Entrainment chamber 40 is mounted above and feeds smokable material to a throat 50, which includes throat walls 52, 54 and screen 56 which is the porous part of wall 52. Mounted on the side of throat wall 52 is a supercharger box assembly 58. The supercharger box assembly 58 is comprised of a convergent duct 60 having dividers 62 therein which divide the flow of air evenly along the length of throat 50. Exemplary superchargers are of the type described in Molins Limited Machine Manual for Cigarette Making Machine Mark 9N, published as Issue 1, May 1978. See in particular pages 13.12-13.13.
Mounted directly below throat 50 is rail 64 which fits over the upper run of a suction belt 66 which forms a portion of a suction chamber 68. The suction belt 66 is a continuous porous belt trained about an arrangement of pulleys and rollers shown generally as pulleys 67, 69 and driven by a motor 72.
A second suction chamber 76, having continuous porous suction belt 78 trained about an arrangement of pulleys and rollers shown generally as pulleys 80, 81 is aligned with suction belt 66 to receive a braid of smokable material therefrom. The braid of smokable material is carried on the lower run of suction belt 78 in the direction shown and is trimmed by trimmer 82. This second suction chamber 76 in turn is aligned to transfer the braid of smokable material onto a paper wrapper (not shown), the paper wrapper residing on a garniture belt 86 trained about pulley 88 and then through a garniture tongue (not shown) of a cigarette rod (not shown) in a conventional manner. Vacuum fans 140, 142 are connected respectively to suction chambers 68, 76 in a conventional manner which will be apparent to the skilled artisan. A detailed description of the suction chamber arrangement is provided below for FIGS. 8 and 9.
Metering rollers 16 and singulating roller 22 are typically approximately 30 inches in length. The diameter of rollers 16, including the radially extending pins 20, is approximately 7.5 inches. The pins 20 are approximately 0.1 inches in diameter and of two lengths, either 1.0 inch long or 1.5 inch long, and are set radially around the roller 16 so that there are approximately 36 pins per inch of roller length in the axial direction of the roller 16. Roller 22 is approximately 8.5 inches in diameter, with pins 24 having a diameter of approximately 0.25 inch and a length of approximately 2.0 inches, also set at 36 pins per inch. Suitable reservoir tube 12 and rollers 16, 22 are those which equip a flow-through hopper commercially supplied by Control and Metering, Ltd., Toronto, Ontario, Canada.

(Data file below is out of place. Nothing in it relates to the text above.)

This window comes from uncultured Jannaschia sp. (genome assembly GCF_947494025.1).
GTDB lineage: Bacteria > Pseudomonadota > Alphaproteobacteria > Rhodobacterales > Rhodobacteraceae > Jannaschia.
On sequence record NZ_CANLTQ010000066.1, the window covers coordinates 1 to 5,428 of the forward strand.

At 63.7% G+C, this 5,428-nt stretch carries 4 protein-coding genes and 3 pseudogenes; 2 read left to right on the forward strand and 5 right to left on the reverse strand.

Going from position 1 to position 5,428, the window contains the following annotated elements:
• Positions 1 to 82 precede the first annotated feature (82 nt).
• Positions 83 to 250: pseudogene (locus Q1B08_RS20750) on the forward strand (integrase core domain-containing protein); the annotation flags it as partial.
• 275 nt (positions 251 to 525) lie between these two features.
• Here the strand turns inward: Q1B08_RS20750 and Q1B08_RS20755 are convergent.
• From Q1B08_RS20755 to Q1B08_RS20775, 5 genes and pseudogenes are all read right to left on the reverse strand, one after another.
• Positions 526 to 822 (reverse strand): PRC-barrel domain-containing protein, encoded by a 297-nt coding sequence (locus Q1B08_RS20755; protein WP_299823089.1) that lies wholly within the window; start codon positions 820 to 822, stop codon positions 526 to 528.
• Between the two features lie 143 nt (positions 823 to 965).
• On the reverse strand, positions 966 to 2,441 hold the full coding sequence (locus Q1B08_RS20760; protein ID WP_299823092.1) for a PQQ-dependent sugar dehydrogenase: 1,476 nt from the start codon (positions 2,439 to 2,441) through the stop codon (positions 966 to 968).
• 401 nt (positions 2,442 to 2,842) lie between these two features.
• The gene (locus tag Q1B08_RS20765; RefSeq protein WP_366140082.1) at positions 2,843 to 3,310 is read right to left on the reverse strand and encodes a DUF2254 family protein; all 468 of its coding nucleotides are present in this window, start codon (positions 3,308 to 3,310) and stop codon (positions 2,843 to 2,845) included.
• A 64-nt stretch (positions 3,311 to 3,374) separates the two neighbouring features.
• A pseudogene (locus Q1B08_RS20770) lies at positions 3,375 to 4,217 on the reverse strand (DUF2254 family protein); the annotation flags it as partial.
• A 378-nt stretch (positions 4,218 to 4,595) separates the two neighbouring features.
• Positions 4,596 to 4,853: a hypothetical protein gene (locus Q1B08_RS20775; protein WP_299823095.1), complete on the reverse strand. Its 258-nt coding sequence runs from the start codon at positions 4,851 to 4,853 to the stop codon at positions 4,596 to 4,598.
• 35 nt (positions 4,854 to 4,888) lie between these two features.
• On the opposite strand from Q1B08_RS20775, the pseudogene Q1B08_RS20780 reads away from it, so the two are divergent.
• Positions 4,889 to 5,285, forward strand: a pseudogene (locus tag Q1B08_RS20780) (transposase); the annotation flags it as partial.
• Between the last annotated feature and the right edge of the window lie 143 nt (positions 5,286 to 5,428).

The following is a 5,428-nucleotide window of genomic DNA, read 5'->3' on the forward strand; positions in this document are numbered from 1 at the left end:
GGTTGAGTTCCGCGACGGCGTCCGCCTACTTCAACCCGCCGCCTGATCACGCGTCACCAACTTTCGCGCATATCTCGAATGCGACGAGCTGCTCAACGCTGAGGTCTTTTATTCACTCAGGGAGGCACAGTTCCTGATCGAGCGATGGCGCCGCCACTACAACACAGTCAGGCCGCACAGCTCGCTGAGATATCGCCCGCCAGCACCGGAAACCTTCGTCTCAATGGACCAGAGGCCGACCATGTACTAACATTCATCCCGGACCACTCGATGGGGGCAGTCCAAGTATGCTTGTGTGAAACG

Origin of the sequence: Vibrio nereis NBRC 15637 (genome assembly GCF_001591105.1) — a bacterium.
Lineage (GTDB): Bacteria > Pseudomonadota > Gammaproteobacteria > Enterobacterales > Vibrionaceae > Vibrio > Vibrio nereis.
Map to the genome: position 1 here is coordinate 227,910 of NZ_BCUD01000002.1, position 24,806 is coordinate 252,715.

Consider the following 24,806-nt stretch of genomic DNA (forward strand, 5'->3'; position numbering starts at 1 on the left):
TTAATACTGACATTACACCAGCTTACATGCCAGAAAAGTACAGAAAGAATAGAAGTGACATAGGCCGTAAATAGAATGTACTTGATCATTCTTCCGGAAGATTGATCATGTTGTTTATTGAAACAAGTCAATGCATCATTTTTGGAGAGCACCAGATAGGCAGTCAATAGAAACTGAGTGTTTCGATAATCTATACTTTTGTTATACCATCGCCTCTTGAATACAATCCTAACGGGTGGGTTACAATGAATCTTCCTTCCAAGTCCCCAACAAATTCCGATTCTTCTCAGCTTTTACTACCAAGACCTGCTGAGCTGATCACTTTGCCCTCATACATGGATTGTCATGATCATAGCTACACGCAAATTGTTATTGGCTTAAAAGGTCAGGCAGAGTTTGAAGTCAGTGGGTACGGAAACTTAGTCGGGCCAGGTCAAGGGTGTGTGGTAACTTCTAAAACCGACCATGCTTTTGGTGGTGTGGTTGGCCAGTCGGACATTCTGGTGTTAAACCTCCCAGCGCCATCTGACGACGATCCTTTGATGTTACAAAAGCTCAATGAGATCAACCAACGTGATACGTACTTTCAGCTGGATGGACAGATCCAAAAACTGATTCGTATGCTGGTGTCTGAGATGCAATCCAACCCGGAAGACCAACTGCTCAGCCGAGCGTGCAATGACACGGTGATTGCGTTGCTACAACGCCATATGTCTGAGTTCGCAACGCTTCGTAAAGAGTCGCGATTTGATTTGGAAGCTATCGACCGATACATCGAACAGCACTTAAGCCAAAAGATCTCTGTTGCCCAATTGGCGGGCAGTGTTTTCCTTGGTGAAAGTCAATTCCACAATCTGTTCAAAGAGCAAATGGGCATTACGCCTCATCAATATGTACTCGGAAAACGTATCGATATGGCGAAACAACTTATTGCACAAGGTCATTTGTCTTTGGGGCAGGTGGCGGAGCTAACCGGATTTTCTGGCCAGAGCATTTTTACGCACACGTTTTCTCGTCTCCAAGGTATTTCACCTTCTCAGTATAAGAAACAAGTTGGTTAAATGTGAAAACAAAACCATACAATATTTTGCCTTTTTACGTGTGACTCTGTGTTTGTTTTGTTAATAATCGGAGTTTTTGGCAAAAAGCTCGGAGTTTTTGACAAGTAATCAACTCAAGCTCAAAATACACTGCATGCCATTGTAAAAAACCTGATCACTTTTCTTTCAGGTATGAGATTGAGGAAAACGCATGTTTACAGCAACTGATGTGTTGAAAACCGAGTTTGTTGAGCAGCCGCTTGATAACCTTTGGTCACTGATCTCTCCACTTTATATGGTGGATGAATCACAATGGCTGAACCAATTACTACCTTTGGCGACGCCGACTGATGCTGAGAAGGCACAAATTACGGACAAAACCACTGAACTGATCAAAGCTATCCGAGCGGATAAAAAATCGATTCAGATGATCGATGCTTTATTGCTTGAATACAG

Wall 42 of entrainment chamber 40 is preferably oriented 65° from the horizontal, whereas wall 44 is preferably oriented approximately 45° from the horizontal. Throat 50 is typically approximately 0.315 inch wide.
Suction chamber 68 may be of the type used in a VE-80 hopper assembly of a Protos cigarette maker, manufactured by Hauni-Werke Korber and Co., KG. Suction chamber 68 is mounted inverted at the base of throat 50. Suction chamber 76, the intermediate suction chamber for transferring a braid of smokable material eventually to the garniture of a cigarette maker, also may be of the type used in a VE-80 hopper, but is mounted upright rather than inverted. The pressure in the suction chambers 68, 76 typically ranges from 65-95 millibars.
Both suction chamber 68 and suction chamber 76 are preferably parallel in orientation and are oriented at a downward inclination of approximately 2 degrees toward garniture 84. Suction belt 78 overlaps with suction belt 66 by approximately 18 inches so as to permit the transfer of the smokable material braid from suction belt 66 upwardly to suction belt 78 at a point on suction belt 78 spaced from pulley 80.
FIG. 4 shows a section taken through 4--4 of FIG. 2 of supercharger box assembly 58. Supercharger box assembly 58 is a convergent duct 60 having dividers 62 therein which divide the flow of air evenly along the length of throat 50. The exit end 63 of supercharger box assembly 58 is attached to a screen 56 to form a supercharger such as a Molins-type supercharger, such as that shown in Molins publication Issue 1, May 1978 which draws air through the wall screen 56 of throat 50.